Canterbury College - CSVA Students launch art show in partnership with Kent Association for the Blind
Search form

CSVA Students launch art show in partnership with Kent Association for the Blind

In an effort to make art accessible to everyone, Photography students are holding an art exhibit for those with limited or no sight.

The Canterbury School of Visual Arts (CSVA) at Canterbury College has created a number of artworks either for those with visual impairments, or highlighting the difficulties these impairments cause.

Taking place at Canterbury Roman Museum on Butchery Lane from Saturday, June 25 to Sunday, July 3, the ‘Touch the Artwork’ display is part of a larger free exhibition of students’ pieces called 'Bright Young Things'.

Featured are so-called tactograms – plaster casts featuring braille which the public is invited to touch and read. Pictures also convey the concept of sight and what goes unseen, for example microscopic images of every day objects.

Using a PENfriend, a tool offered by the Royal National Institute of Blind People, visitors are able to hear audio descriptions of displayed works of art, a first of this kind by any local college.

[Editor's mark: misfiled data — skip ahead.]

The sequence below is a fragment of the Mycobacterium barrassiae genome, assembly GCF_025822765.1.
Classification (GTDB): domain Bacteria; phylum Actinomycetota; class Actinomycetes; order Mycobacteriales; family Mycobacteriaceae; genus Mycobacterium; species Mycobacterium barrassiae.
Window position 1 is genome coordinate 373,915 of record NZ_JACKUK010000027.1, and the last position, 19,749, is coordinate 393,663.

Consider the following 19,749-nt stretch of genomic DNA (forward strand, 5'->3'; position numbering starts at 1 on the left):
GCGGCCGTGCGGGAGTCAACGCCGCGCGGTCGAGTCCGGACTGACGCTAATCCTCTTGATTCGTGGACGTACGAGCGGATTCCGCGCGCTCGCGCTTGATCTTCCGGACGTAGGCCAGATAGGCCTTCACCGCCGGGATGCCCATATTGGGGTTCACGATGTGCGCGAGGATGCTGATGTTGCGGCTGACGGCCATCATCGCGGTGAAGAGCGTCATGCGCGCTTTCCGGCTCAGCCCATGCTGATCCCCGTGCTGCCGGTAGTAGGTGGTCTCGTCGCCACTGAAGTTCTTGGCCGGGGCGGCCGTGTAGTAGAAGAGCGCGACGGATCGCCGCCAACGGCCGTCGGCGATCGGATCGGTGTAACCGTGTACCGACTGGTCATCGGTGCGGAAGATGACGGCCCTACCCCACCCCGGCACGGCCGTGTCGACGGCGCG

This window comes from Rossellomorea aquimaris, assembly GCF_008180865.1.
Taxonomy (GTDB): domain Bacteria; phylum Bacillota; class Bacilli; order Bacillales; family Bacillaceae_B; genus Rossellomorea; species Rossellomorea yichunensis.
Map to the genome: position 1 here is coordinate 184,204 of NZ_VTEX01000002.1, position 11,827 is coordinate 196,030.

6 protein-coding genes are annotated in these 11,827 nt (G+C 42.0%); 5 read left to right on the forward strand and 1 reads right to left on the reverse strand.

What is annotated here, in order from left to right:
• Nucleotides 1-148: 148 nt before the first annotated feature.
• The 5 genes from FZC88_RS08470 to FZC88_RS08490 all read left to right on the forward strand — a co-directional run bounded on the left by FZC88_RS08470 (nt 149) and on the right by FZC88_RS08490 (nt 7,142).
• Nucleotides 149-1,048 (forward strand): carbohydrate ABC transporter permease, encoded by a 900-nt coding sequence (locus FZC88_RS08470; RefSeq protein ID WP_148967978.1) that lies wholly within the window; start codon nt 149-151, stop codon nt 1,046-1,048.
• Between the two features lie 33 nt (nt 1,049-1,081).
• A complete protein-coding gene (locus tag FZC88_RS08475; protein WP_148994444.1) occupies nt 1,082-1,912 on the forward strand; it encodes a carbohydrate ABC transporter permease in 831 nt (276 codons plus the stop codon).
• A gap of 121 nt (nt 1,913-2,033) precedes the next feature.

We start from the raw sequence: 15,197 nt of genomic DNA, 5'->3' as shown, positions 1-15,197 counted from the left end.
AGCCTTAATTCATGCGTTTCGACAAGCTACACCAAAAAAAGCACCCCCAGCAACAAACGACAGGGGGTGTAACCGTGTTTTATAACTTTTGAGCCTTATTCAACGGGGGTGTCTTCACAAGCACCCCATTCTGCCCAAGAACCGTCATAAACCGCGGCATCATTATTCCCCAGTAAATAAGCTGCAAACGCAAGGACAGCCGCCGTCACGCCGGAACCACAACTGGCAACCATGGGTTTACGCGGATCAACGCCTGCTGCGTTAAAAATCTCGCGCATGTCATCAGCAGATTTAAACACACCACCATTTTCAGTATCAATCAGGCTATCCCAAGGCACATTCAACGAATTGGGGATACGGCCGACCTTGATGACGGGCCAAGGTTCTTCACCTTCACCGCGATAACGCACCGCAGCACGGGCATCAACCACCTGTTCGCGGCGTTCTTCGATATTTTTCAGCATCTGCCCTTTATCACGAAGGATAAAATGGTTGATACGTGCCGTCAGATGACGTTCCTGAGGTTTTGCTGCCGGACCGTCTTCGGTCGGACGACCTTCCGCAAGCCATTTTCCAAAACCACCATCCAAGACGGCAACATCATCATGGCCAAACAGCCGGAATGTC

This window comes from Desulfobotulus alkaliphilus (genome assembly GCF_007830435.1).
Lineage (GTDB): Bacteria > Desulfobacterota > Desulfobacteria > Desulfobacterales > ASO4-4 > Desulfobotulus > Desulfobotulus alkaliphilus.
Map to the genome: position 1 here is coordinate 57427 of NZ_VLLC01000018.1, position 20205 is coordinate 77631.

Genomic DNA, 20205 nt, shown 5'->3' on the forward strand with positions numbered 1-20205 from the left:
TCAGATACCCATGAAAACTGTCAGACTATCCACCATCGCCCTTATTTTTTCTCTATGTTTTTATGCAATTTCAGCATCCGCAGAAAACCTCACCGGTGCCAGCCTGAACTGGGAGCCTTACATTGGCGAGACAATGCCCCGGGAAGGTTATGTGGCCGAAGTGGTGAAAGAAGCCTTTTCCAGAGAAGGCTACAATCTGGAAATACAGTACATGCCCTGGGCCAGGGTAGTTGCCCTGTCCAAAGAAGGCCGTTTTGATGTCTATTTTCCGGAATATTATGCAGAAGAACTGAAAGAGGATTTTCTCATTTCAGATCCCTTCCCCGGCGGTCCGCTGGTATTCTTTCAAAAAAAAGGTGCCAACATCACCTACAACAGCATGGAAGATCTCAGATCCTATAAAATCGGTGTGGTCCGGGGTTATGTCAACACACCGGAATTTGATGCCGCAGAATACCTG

This exhibition forms part of the work experience project that Year 1 Photography students undertook with Kent Association for the Blind (KAB). Amanda Broadmaide of KAB ran a workshop with the students about the challenges faced by those with visual impairments. This enabled them to create an accessible exhibition of their photography.

Photography Lecturer, Danny Whitcher said: “When our Industry Liaison Officer Denise Knights-Toomer first approached us with this project, it was a daunting challenge as our medium is entirely visual. However, it’s actually been really fun and interesting to adapt and learn about art for the visually impaired.

“We had Amanda from the Kent Association for the Blind come in to brief the students on the requirements of the audience, and she also brought in special eyewear that gave a sense of what it would be like to have a visual impairment.

“During lessons, we also ran an exercise where two students would sit back to back with one describing an object and the other having to draw it. It led to some very interesting artwork, and really conveyed the difficulties faced by visually impaired people.

“Through these activities, our students have fully engaged in the project and revelled in the challenge of taking their specialism – photography – and showing it to a wider and more inclusive audience.”

The ‘Touch the Artwork’ display, and the wider Bright Young Things exhibition, is open to the public from 10am to 4pm every day from Saturday, June 25 to Sunday, July 3 at Canterbury Roman Museum on Butchery Lane.

Take a look at the Art & Design courses we offer here.